Pregnant women with a common bowel condition may be 20 per cent more likely to miscarry, according to new research.
The study is the first to look at the links between irritable bowel syndrome (IBS) and miscarriage and suggests that pregnant women with the condition should receive additional antenatal care.
The research examined information from the GP records of 100,000 British women who became pregnant between January 1990 and December 2008. Of those, more than 26,000 had suffered from IBS, a chronic condition causing pain and bloating.
Pregnant women with a bowel condition may be 20 per cent more likely to miscarry, according to new research
The researchers found that 6,500 – six per cent – of the women suffered a miscarriage, which is within the normal range.
But when they looked at the women who also had IBS, the proportion who lost their babies rose to 7.5 per cent, which is considered significant.
The risk increased further – up to 30 per cent – if the women also had pre-existing problems with depression and anxiety. IBS is linked with chronic fatigue syndrome and fibromyalgia, which causes widespread pain, and researchers said these conditions should also be studied to see if they caused miscarriage.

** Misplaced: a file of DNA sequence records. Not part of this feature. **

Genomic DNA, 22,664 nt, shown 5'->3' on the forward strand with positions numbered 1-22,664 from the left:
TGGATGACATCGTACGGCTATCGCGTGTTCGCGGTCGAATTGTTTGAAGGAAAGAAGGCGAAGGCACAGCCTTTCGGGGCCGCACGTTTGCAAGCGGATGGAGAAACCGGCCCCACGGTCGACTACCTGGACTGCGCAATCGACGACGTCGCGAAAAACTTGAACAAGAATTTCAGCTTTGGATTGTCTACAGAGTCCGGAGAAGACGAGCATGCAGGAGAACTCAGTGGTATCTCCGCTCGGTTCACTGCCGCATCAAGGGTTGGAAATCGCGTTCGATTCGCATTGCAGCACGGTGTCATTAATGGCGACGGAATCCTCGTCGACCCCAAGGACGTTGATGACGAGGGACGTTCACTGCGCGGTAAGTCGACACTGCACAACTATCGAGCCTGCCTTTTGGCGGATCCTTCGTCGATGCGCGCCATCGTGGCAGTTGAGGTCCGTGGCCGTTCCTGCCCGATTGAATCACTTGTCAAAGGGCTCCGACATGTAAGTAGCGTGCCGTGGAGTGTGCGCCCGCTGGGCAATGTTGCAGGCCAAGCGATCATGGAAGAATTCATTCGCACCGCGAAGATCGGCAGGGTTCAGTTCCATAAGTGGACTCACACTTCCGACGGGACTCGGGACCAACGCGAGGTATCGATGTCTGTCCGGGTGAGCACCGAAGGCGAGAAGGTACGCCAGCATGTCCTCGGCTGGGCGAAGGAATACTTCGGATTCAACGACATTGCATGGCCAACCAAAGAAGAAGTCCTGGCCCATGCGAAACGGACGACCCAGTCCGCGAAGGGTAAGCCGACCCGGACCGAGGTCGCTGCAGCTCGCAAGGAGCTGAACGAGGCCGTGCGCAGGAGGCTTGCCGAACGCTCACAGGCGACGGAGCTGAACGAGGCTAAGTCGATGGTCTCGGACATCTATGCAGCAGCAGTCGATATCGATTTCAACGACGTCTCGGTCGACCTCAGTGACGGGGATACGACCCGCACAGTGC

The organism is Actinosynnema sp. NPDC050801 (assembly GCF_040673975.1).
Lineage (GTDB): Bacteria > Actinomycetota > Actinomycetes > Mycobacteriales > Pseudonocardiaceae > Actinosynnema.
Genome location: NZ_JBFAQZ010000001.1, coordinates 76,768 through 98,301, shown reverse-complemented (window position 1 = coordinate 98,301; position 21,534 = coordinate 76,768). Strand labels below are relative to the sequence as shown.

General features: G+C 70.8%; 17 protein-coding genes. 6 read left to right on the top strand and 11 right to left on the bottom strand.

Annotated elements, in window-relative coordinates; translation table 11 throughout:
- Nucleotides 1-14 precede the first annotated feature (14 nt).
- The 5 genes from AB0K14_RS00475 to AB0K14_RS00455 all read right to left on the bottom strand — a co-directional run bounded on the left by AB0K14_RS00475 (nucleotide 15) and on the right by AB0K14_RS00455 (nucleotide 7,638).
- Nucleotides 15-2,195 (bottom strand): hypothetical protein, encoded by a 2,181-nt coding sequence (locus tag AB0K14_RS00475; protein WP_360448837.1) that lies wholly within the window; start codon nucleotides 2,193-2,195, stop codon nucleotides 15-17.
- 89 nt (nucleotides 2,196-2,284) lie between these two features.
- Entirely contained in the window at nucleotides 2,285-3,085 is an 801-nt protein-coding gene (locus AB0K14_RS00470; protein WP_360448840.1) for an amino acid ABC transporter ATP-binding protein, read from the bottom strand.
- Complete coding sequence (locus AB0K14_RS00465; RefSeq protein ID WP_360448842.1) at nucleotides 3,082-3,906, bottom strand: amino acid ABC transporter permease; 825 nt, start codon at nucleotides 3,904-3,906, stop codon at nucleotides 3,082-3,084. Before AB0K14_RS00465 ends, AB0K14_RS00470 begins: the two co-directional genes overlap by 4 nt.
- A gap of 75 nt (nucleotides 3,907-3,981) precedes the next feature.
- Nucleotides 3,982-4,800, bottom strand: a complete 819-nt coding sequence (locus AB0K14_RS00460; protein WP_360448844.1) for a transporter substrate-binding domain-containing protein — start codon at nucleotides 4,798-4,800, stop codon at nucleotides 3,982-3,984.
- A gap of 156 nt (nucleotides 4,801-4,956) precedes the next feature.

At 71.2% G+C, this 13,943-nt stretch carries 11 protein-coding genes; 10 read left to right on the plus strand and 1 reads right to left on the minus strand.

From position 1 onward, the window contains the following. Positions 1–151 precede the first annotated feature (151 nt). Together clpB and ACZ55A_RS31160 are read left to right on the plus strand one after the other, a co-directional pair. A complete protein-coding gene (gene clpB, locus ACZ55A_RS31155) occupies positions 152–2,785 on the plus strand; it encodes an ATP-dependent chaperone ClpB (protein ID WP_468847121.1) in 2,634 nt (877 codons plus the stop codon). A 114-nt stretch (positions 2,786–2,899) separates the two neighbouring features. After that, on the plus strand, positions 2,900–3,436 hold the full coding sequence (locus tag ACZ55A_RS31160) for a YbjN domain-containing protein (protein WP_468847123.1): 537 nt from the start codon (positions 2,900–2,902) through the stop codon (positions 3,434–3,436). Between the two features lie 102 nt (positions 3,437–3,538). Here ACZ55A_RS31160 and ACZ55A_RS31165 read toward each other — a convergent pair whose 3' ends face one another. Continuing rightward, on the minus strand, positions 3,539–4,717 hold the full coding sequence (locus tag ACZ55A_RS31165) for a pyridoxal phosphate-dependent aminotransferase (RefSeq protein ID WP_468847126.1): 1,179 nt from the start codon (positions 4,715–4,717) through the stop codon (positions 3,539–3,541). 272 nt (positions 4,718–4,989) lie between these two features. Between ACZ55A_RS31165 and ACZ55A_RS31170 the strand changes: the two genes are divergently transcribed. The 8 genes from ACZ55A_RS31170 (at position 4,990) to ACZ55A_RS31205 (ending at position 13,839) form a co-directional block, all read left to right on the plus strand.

The study was by a team from University College Cork in Ireland and the University of Manchester. One of the authors, Dr Ali Khashan, from the Department of Obstetrics and Gynaecology at University College Cork, said: ‘We think this will open the eyes of clinicians and GPs to the possibility women who have IBS should be cared for in a certain way if pregnant.’
IBS is a common condition of the digestive system causing painful bouts of stomach cramps, bloating, diarrhoea and constipation. While there is no cure, the symptoms can be relieved by altering diet and managed by medication.
However, obstetrician Virginia Beckett, of the Royal College of Obstetrics and Gynaecology, urged caution over the findings. ‘IBS is often misdiagnosed and there can be other underlying problems which may contribute to miscarriage,’ she said. ‘Women should ensure they take folic acid throughout pregnancy as it reduces the risk of miscarriage. They should also stop smoking, lose weight and eat healthily.’
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